Funding

This work was supported by the Medical Science and Technology Research Project of Henan Province [grant number 201702129].

Author Contribution

Y.-M. Q. designed and supervised the study. L.Y., K.-L.Z., L.Q., and D.-X.J. performed the experiments. L.Q., D.-X.J., B.Z., and P.-F.Z. enrolled the patients. L.Y., K.-L.Z., L.Q., D.-X.J., B.Z., P.-F.Z., and Y.-M.Q. interpreted the data. L.Y. and Y.-M.Q. prepared the manuscript.

Competing Interests

The authors declare that there are no competing interests associated with the manuscript.

Abbreviations

     
  • CCK-8

    Cell Counting Kit-8

  •  
  • DLL4

    Delta-like 4

  •  
  • DMSO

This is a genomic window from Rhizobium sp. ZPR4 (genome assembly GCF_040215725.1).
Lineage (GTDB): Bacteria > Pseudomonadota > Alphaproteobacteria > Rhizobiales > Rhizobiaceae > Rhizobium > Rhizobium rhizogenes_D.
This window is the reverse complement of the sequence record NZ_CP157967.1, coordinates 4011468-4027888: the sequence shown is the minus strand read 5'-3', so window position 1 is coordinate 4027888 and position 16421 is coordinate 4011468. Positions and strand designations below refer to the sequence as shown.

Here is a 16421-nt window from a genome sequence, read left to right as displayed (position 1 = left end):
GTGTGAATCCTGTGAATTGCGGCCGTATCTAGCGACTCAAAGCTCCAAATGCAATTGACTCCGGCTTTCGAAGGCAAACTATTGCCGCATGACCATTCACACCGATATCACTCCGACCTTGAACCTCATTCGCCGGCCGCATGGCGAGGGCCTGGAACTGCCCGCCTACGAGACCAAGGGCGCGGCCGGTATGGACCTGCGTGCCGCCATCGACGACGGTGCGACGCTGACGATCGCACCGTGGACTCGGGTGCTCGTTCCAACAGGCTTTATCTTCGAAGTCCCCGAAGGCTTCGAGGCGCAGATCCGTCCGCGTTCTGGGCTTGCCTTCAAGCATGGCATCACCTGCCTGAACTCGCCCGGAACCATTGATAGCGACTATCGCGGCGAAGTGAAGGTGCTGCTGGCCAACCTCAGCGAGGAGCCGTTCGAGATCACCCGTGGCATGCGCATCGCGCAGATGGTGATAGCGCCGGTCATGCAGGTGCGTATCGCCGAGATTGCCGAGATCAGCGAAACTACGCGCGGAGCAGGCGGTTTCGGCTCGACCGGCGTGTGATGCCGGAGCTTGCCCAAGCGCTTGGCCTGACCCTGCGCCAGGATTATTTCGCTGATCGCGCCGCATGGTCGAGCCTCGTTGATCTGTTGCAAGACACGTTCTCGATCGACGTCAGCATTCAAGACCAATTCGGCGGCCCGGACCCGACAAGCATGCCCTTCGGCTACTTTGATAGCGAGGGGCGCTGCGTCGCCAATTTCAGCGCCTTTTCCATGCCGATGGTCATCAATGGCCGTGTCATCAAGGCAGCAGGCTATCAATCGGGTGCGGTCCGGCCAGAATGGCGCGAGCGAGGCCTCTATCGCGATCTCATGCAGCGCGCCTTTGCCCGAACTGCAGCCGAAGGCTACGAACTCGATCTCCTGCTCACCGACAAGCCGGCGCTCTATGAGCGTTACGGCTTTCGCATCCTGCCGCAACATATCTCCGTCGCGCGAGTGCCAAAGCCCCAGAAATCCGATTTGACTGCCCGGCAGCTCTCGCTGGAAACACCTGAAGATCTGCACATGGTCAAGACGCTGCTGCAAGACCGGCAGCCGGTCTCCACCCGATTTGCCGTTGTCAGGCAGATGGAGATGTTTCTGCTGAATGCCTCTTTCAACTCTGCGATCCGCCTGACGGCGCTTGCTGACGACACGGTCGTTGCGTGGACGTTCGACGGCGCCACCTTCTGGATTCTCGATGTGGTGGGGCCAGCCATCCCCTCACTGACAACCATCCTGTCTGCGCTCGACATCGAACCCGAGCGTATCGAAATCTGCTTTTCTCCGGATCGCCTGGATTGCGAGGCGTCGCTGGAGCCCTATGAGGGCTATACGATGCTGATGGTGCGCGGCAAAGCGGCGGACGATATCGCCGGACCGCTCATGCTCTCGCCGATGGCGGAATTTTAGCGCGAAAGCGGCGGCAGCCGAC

dimethyl sulfoxide

  •  
  • ELISA

    enzyme-linked immunosorbent assay

  •  
  • FBS

    fetal bovine serum

  •  
  • GC

    gastric cancer

  •  
  • HCV

    hepatitis C virus

  •  
  • IL

    interleukin

  •  
  • NC

    normal control

  •  
  • PBMC

    peripheral blood mononuclear cell

  •  
  • RORγt

    retinoic acid-related orphan receptor-γt

  •  
  • Th17

    T helper 17

  •  
  • TNM

    tumor–node–metastasis

  •  
  • Tregs

    regulatory T cells